1. Don’t use a grocery list. Aside from beer, I can’t think of anything a household has to have to survive. You don’t need milk and orange juice, you need the nutrients they provide — Vitamin C and D, calcium, protein, and fat. See if you can get those nutrients from other sources at a lower cost. Be sure to compare “oranges to oranges, apples to apples.” A $.50 orange (116% DV Vit C in 62 cal) is much more expensive than a $.50 red bell pepper (291% DV Vit C in 25 cal), assuming you’re not trying to gain weight.
If you have to have a list, read 1a.
1a. Replace grocery list with nutrition list. Example of a nutrition list to feed the Brady Bunch for a day:
- Protein (668g)
- Carb (400 g)
- Fiber (843 g)
- Fat (211 g)
- Calcium (311 g)
Nutrition list should be customized for individual/family needs. For instance, if someone needs to gain weight, add calories to list. If someone needs more iron, add iron.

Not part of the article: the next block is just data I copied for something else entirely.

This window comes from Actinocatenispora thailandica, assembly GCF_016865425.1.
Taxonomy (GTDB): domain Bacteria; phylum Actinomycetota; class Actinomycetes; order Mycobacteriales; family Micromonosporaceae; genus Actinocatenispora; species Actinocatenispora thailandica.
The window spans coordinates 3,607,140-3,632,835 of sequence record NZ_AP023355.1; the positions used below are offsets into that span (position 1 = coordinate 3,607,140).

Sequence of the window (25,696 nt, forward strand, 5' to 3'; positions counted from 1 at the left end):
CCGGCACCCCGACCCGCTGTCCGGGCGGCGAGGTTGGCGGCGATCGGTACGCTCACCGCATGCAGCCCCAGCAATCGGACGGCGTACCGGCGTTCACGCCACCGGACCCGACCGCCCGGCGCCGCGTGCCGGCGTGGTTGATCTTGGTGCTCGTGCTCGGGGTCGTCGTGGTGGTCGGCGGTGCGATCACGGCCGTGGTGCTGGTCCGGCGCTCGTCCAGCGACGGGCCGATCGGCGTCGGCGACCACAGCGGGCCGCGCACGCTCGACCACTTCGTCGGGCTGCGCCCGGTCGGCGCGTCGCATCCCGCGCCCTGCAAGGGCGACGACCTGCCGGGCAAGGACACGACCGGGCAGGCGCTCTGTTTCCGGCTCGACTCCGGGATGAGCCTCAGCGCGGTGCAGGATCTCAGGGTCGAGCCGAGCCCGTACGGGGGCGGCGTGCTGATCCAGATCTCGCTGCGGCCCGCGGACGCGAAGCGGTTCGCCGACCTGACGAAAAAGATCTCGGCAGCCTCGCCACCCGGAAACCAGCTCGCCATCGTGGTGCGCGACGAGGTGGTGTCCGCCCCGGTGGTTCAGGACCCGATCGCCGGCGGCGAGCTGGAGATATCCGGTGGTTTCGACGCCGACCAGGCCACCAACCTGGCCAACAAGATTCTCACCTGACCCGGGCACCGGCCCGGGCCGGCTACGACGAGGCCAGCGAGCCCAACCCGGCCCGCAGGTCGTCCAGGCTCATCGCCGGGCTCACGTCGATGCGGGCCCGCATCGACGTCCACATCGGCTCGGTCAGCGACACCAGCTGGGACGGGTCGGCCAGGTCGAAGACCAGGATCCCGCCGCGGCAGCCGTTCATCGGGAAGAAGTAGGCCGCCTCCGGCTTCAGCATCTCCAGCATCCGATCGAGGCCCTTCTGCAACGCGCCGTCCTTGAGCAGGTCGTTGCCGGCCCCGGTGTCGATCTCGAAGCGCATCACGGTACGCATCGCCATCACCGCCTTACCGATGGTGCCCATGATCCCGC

Nutrition lists may seem challenging to work with because one has to translate ingredients into numbers. There’s an easy way to do this, which we’ll reveal in a separate post.
2. Shop with a budget. Don’t ever exceed budget. Most shop not knowing how much they’ll spend b/c they shop with grocery list. Make shopping with a budget a competition with friends. You’ll be surprised how resourceful one can be.
3. Let sales determine weekly menu. Eat mostly what’s on sale. Doing so will also result in a varied diet.
4. Develop a flexible, broad palate. Ability to appreciate a diversity of cuisines allows for wider range of shopping maneuvers and increase access to high-value low-cost ingredients.
5. Don’t follow recipes, don’t try to recreate food porn. Use recipes are guidelines, not as requirements. Cut out unnecessary ingredients and make convenient cost-cutting substitutions. Don’t use a measuring cup, unless you’re baking. Less is more, simplify cooking, let the pros make porn. Go out to eat if you want porn.